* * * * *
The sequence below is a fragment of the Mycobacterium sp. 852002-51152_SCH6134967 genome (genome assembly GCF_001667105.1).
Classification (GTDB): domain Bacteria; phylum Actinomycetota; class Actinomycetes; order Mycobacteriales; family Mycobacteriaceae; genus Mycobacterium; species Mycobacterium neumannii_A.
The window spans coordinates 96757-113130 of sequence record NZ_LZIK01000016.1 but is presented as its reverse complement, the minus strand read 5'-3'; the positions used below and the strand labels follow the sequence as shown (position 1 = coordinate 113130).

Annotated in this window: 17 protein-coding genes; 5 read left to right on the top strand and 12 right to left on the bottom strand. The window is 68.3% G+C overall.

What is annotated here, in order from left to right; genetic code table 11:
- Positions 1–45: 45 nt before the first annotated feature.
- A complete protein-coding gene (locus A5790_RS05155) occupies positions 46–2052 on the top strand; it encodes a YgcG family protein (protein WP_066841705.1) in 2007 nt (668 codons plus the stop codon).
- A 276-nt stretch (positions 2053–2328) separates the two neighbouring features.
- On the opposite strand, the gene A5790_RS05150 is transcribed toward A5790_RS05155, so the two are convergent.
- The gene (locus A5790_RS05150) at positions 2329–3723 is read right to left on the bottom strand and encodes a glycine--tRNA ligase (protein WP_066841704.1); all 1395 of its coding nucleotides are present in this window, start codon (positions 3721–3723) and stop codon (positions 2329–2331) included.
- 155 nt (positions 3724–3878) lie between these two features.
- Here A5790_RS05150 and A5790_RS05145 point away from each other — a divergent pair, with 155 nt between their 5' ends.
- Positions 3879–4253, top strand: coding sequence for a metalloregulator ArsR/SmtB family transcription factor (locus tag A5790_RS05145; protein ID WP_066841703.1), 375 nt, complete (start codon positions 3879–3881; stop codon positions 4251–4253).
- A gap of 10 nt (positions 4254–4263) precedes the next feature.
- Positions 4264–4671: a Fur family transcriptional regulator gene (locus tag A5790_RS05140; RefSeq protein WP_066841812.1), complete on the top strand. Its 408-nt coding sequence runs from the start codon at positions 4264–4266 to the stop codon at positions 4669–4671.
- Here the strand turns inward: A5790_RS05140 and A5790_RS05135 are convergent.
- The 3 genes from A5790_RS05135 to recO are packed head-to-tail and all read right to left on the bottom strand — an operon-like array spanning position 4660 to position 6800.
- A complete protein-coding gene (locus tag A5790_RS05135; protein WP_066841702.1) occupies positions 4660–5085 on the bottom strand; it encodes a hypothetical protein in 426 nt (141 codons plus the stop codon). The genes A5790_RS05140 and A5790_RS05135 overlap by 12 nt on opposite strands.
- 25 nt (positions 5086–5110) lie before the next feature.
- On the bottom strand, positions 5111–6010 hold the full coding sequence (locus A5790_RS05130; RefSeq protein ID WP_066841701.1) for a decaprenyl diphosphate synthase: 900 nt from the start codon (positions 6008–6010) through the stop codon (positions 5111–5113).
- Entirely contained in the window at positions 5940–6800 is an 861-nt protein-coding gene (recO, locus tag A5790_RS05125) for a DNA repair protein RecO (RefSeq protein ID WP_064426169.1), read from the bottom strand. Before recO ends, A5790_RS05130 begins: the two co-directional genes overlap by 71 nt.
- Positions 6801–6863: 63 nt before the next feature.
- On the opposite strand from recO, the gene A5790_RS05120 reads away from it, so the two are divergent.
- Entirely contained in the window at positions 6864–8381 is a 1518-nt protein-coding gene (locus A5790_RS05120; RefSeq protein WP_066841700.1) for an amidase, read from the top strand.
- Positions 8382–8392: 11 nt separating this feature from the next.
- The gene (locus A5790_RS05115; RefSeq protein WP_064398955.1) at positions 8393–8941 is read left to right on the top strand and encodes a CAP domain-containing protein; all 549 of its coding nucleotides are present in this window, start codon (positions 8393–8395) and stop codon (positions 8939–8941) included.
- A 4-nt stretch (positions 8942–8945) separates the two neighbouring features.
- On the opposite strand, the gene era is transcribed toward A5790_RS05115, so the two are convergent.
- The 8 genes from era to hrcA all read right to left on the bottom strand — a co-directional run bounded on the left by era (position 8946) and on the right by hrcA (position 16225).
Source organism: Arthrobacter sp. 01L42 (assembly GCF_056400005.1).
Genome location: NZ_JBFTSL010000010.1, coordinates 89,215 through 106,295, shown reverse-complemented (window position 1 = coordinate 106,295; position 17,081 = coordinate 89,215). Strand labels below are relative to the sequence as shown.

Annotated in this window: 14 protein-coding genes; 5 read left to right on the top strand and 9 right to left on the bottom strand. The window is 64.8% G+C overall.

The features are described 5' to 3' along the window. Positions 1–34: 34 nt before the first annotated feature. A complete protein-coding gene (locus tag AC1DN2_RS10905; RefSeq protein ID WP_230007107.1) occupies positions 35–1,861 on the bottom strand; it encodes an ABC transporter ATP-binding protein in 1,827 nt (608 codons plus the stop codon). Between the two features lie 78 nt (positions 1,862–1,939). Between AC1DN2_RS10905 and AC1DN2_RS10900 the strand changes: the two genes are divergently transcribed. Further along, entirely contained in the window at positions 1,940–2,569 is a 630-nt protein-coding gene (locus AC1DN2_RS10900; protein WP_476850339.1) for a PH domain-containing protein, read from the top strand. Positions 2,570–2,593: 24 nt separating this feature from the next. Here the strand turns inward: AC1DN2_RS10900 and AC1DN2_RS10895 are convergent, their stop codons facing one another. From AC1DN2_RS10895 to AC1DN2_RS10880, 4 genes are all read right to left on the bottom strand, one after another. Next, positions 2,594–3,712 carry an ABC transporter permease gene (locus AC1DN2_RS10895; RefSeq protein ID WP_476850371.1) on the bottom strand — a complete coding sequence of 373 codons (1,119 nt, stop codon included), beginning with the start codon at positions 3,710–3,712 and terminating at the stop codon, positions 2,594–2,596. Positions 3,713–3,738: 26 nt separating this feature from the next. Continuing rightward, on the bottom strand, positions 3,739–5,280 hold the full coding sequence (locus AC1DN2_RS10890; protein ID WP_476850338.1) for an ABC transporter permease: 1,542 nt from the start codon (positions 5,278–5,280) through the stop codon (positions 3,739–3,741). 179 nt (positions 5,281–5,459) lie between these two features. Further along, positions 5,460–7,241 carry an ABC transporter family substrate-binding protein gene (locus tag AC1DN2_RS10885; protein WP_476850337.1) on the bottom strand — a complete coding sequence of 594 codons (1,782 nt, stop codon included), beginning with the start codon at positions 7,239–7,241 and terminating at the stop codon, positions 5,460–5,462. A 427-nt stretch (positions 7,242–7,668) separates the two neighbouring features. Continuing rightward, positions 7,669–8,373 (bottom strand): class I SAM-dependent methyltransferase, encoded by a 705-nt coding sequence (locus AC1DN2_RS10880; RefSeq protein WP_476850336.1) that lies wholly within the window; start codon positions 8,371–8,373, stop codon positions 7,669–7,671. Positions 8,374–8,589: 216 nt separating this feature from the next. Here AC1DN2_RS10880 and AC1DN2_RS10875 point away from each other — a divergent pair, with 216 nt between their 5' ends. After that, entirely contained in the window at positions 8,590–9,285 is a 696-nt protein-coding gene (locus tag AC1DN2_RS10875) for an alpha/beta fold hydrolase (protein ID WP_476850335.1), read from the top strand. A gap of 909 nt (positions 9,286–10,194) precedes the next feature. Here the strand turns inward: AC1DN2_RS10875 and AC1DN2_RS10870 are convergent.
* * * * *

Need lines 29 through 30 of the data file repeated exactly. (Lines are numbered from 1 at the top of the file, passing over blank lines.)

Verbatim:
- The 8 genes from era to hrcA all read right to left on the bottom strand — a co-directional run bounded on the left by era (position 8946) and on the right by hrcA (position 16225).
Source organism: Arthrobacter sp. 01L42 (assembly GCF_056400005.1).